In talks with government officials, they tried to set legalization as a matter of social justice, in line with the government’s alleged socialist goals.
Mérida is a culturally conservative, mountain town where the 13-year-old lives with her mother and most of her seven siblings. Her father died when he was hit by a stray bullet in 2016, according to her mother. The family mostly lives off remittances sent by the girl’s older sister, who lives in neighboring Colombia.
“We eat very little,” the girl’s mother said.
Their social life revolves around the church they attend on Wednesdays and Sundays.
After the neighborhood school closed two years ago, Ms. Rosales, 31, one of her teachers, remained a pillar of the community, entering meal delivery, workshops, and emotional support as government services declined.
In October, the girl told her mother that she had been sexually abused several times and that she had stopped menstruating. Her mother brought her to Ms. Rosales, a women’s rights activist who knew how to access misoprostol, a drug used around the world to induce abortions, in many places.
“I don’t regret what I did,” said the girl’s mother, who is not named by The Times to protect the girl’s identity. “Any other mother would do the same.”
Ms. Rosales said she handed over the pills and that the girl had ended her pregnancy. A day later, her mother went to the police to report the attacks.
But the police started questioning the mother, discovered the abortion and instead instructed them to take them to the teacher.
Prior to the economic crisis, attorneys across the country followed an informal policy in which they decided not to charge women who completed pregnancies or those who helped them, said Zair Mundaray, a former senior prosecutor, explaining that the prosecution could criminalize victims.
But many of those prosecutors, including Mr Mundaray, have fled the country in fear of political persecution, and the deal appears to have fallen apart, he said.
Local police representatives and prosecutors did not respond to requests for interviews.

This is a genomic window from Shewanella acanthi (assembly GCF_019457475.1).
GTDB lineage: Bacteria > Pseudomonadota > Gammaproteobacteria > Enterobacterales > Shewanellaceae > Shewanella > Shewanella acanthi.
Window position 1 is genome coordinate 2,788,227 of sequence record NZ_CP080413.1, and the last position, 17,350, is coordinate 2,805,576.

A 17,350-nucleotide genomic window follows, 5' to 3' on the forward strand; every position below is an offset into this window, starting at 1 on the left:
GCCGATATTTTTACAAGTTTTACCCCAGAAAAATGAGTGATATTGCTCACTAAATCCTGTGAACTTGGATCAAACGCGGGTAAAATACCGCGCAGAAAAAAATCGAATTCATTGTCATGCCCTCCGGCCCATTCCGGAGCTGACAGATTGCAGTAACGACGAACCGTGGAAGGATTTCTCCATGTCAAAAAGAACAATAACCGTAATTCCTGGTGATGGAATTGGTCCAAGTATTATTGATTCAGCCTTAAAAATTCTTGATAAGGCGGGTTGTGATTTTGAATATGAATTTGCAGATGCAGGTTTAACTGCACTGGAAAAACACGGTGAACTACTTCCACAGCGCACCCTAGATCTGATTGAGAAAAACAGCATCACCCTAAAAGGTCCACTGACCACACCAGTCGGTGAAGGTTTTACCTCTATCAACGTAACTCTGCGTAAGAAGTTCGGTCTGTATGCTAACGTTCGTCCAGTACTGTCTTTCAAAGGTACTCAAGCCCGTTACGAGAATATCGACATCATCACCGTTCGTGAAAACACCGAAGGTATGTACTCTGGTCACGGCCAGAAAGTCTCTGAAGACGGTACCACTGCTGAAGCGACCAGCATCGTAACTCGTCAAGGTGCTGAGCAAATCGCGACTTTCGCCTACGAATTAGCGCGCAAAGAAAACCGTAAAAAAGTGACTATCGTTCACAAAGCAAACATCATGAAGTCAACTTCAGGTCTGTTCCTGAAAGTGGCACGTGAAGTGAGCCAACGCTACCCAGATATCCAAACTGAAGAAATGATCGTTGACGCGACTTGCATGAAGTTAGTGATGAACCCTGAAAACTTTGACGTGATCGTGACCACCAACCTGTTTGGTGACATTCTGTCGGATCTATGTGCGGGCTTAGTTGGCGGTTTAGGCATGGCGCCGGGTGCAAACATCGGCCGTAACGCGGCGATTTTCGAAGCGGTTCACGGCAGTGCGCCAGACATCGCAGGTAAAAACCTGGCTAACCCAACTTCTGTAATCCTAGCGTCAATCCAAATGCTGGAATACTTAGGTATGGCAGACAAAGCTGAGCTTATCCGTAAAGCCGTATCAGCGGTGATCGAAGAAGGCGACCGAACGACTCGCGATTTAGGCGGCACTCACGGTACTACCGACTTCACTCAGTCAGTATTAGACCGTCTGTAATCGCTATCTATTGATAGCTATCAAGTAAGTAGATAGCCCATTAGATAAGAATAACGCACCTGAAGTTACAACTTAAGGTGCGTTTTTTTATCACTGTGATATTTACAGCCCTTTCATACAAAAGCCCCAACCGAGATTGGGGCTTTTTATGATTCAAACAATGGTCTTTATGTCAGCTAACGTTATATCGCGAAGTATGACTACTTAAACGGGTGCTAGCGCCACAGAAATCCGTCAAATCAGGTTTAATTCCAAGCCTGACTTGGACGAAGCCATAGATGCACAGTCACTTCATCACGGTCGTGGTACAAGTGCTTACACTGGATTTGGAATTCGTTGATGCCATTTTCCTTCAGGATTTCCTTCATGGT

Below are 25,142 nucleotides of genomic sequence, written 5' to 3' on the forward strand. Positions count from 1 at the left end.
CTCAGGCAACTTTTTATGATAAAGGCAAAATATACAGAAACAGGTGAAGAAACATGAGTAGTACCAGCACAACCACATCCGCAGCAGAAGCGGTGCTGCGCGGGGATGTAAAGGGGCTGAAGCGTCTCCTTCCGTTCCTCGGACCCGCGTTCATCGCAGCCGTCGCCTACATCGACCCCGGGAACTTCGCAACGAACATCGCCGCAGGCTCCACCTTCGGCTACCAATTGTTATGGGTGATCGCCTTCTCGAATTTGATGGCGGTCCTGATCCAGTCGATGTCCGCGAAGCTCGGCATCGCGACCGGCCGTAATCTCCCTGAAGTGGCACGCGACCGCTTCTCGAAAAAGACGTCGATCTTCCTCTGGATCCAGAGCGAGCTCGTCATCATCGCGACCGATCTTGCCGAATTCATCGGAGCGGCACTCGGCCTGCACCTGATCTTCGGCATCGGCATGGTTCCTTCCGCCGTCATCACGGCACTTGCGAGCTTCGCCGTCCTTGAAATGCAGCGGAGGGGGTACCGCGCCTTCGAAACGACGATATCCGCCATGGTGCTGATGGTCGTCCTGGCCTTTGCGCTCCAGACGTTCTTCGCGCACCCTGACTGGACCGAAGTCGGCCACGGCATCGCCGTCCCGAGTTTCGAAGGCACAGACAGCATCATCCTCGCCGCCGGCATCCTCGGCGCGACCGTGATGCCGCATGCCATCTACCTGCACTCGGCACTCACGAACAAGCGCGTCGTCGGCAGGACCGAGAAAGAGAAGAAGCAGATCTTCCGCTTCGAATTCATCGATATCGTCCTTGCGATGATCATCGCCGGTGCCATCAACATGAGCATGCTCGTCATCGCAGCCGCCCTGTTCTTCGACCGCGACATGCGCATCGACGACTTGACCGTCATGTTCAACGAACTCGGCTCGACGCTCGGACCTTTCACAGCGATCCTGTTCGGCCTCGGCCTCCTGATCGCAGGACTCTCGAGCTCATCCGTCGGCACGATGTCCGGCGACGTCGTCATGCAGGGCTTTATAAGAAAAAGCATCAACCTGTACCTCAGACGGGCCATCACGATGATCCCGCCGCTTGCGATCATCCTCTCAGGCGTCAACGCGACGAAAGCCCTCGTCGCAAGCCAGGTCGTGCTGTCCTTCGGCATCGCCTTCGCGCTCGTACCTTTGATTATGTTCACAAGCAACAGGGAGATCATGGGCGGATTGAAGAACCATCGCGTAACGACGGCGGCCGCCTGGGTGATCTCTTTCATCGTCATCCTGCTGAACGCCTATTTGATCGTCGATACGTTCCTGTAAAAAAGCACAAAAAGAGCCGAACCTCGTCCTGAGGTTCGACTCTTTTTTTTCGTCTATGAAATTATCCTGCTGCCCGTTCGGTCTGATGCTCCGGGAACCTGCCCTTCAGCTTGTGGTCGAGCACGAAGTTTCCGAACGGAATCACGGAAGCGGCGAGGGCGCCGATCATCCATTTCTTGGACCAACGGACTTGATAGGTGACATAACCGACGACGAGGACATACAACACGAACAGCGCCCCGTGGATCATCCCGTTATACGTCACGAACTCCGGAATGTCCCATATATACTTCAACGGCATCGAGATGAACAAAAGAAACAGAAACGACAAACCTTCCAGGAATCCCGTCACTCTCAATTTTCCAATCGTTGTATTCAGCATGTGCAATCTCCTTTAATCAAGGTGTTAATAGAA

Until December, Ms. Rosales was in police custody for two months, sleeping on the floor in a cell with more than a dozen other women, including one time and the girl’s mother, who was also arrested and held for three weeks.
Ms. Rosales soon heard from her lawyers that she would be charged not only with enabling abortion, but also with conspiracy to commit a crime, which could put her in jail for more than a decade.
One day that month, Ms. Rosales’ girlfriend, Irina Escobar, and a group of supporters were sitting in front of the state courtroom, where Ms. Rosales was due to have her first hearing.
The judge could dismiss the case or let Ms. Rosales await trial at home.
On the street, Mrs. Escobar paced for hours. She knew that people sometimes disappeared for months or years in the Venezuelan justice system, and she worried that her partner would do the same.
Ms. Rosales’ lawyer, Venus Faddoul, left the courthouse. There is no hearing today, she said. And it would probably be last week before the judge took over the case.
Mrs. Escobar collapsed, swallowed with rage and anxiety. Soon she was shaking violently and struggling to breathe.
“We are powerless,” she cried.
In January, Ms. Faddoul, along with other activists, decided to make the case public. The story caused so much Internet rudeness that Venezuelan Attorney General Tarek Saab, switched to Twitter to clarify that he had issued an arrest warrant for the accused rapist.
Authorities in Merida soon released Ms. Rosales awaiting trial under house arrest.
Abortion activists last month met for hours with Mr. Rodríguez, the president of the National Assembly, where, among other ideas, they proposed an amendment to the penal code.
The influential association of Catholic bishops in the country responded with letter begging the country to adhere to the status quo.
Powerful international organizations, the association said, have tried to legalize abortion “by appealing to false concepts of modernity, inventing” new human rights “and justifying policies that run counter to God’s designs.”
Ms. Rosales is still in a legal situation. Six months after her arrest, she has not yet had her first day in court. The accused is still at large.
“This crosses the border of an unscrupulous state,” she said. “This is a state that is actively working against women.”